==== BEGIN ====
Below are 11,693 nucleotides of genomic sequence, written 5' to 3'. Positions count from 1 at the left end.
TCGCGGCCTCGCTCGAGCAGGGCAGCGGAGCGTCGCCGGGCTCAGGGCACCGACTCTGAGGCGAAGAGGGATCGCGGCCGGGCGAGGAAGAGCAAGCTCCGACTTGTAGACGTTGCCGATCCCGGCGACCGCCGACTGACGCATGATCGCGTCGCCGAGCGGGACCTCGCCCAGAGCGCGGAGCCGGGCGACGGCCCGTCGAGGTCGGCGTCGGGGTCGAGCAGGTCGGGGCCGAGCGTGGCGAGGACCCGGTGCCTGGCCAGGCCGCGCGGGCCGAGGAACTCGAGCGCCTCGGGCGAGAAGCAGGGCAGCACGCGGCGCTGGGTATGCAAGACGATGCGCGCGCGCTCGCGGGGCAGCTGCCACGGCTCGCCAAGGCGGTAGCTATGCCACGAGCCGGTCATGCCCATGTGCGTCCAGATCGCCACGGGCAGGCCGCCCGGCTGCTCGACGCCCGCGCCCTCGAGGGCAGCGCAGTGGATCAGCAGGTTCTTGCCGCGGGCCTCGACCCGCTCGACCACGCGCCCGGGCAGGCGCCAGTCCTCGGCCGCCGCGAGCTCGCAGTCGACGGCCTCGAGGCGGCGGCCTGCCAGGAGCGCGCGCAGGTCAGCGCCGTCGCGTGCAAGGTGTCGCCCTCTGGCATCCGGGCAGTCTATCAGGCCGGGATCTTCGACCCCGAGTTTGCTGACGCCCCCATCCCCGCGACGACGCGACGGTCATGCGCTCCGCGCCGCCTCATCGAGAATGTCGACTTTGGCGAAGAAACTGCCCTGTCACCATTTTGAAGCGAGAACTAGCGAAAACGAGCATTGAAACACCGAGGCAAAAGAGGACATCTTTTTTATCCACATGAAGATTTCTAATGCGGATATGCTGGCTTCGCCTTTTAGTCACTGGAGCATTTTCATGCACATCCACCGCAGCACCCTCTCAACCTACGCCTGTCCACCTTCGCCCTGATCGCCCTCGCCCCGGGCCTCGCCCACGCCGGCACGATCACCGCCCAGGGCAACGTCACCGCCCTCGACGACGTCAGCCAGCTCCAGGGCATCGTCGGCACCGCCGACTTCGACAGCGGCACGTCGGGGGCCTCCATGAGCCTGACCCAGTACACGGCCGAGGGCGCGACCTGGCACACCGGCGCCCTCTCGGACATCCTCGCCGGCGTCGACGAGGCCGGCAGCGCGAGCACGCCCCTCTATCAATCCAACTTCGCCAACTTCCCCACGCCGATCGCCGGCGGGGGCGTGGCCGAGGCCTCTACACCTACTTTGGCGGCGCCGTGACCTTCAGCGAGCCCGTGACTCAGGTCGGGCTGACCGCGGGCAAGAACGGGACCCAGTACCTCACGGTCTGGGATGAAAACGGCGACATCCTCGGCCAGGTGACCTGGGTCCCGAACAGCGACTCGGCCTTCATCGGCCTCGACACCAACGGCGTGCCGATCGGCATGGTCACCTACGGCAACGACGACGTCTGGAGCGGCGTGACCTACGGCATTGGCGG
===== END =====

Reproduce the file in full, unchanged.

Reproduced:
Below are 11,693 nucleotides of genomic sequence, written 5' to 3'. Positions count from 1 at the left end.
TCGCGGCCTCGCTCGAGCAGGGCAGCGGAGCGTCGCCGGGCTCAGGGCACCGACTCTGAGGCGAAGAGGGATCGCGGCCGGGCGAGGAAGAGCAAGCTCCGACTTGTAGACGTTGCCGATCCCGGCGACCGCCGACTGACGCATGATCGCGTCGCCGAGCGGGACCTCGCCCAGAGCGCGGAGCCGGGCGACGGCCCGTCGAGGTCGGCGTCGGGGTCGAGCAGGTCGGGGCCGAGCGTGGCGAGGACCCGGTGCCTGGCCAGGCCGCGCGGGCCGAGGAACTCGAGCGCCTCGGGCGAGAAGCAGGGCAGCACGCGGCGCTGGGTATGCAAGACGATGCGCGCGCGCTCGCGGGGCAGCTGCCACGGCTCGCCAAGGCGGTAGCTATGCCACGAGCCGGTCATGCCCATGTGCGTCCAGATCGCCACGGGCAGGCCGCCCGGCTGCTCGACGCCCGCGCCCTCGAGGGCAGCGCAGTGGATCAGCAGGTTCTTGCCGCGGGCCTCGACCCGCTCGACCACGCGCCCGGGCAGGCGCCAGTCCTCGGCCGCCGCGAGCTCGCAGTCGACGGCCTCGAGGCGGCGGCCTGCCAGGAGCGCGCGCAGGTCAGCGCCGTCGCGTGCAAGGTGTCGCCCTCTGGCATCCGGGCAGTCTATCAGGCCGGGATCTTCGACCCCGAGTTTGCTGACGCCCCCATCCCCGCGACGACGCGACGGTCATGCGCTCCGCGCCGCCTCATCGAGAATGTCGACTTTGGCGAAGAAACTGCCCTGTCACCATTTTGAAGCGAGAACTAGCGAAAACGAGCATTGAAACACCGAGGCAAAAGAGGACATCTTTTTTATCCACATGAAGATTTCTAATGCGGATATGCTGGCTTCGCCTTTTAGTCACTGGAGCATTTTCATGCACATCCACCGCAGCACCCTCTCAACCTACGCCTGTCCACCTTCGCCCTGATCGCCCTCGCCCCGGGCCTCGCCCACGCCGGCACGATCACCGCCCAGGGCAACGTCACCGCCCTCGACGACGTCAGCCAGCTCCAGGGCATCGTCGGCACCGCCGACTTCGACAGCGGCACGTCGGGGGCCTCCATGAGCCTGACCCAGTACACGGCCGAGGGCGCGACCTGGCACACCGGCGCCCTCTCGGACATCCTCGCCGGCGTCGACGAGGCCGGCAGCGCGAGCACGCCCCTCTATCAATCCAACTTCGCCAACTTCCCCACGCCGATCGCCGGCGGGGGCGTGGCCGAGGCCTCTACACCTACTTTGGCGGCGCCGTGACCTTCAGCGAGCCCGTGACTCAGGTCGGGCTGACCGCGGGCAAGAACGGGACCCAGTACCTCACGGTCTGGGATGAAAACGGCGACATCCTCGGCCAGGTGACCTGGGTCCCGAACAGCGACTCGGCCTTCATCGGCCTCGACACCAACGGCGTGCCGATCGGCATGGTCACCTACGGCAACGACGACGTCTGGAGCGGCGTGACCTACGGCATTGGCGG